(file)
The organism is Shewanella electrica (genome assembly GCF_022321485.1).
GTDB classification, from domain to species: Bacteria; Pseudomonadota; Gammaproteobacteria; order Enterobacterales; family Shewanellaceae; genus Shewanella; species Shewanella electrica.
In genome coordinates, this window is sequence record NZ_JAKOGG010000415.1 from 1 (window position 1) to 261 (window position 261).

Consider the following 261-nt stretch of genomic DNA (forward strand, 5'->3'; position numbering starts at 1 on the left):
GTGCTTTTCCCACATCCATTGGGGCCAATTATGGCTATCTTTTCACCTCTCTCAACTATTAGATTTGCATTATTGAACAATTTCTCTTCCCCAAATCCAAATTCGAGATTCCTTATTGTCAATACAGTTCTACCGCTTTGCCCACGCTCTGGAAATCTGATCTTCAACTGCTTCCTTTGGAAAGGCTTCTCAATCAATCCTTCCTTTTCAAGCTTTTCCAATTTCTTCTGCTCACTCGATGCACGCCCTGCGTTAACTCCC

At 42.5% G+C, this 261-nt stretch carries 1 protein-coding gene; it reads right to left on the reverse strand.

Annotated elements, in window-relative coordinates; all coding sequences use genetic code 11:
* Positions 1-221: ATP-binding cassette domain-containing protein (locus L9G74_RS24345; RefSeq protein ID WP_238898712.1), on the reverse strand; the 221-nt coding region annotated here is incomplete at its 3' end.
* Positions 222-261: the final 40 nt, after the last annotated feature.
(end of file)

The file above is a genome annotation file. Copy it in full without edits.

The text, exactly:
The organism is Shewanella electrica (genome assembly GCF_022321485.1).
GTDB classification, from domain to species: Bacteria; Pseudomonadota; Gammaproteobacteria; order Enterobacterales; family Shewanellaceae; genus Shewanella; species Shewanella electrica.
In genome coordinates, this window is sequence record NZ_JAKOGG010000415.1 from 1 (window position 1) to 261 (window position 261).

Consider the following 261-nt stretch of genomic DNA (forward strand, 5'->3'; position numbering starts at 1 on the left):
GTGCTTTTCCCACATCCATTGGGGCCAATTATGGCTATCTTTTCACCTCTCTCAACTATTAGATTTGCATTATTGAACAATTTCTCTTCCCCAAATCCAAATTCGAGATTCCTTATTGTCAATACAGTTCTACCGCTTTGCCCACGCTCTGGAAATCTGATCTTCAACTGCTTCCTTTGGAAAGGCTTCTCAATCAATCCTTCCTTTTCAAGCTTTTCCAATTTCTTCTGCTCACTCGATGCACGCCCTGCGTTAACTCCC

At 42.5% G+C, this 261-nt stretch carries 1 protein-coding gene; it reads right to left on the reverse strand.

Annotated elements, in window-relative coordinates; all coding sequences use genetic code 11:
* Positions 1-221: ATP-binding cassette domain-containing protein (locus L9G74_RS24345; RefSeq protein ID WP_238898712.1), on the reverse strand; the 221-nt coding region annotated here is incomplete at its 3' end.
* Positions 222-261: the final 40 nt, after the last annotated feature.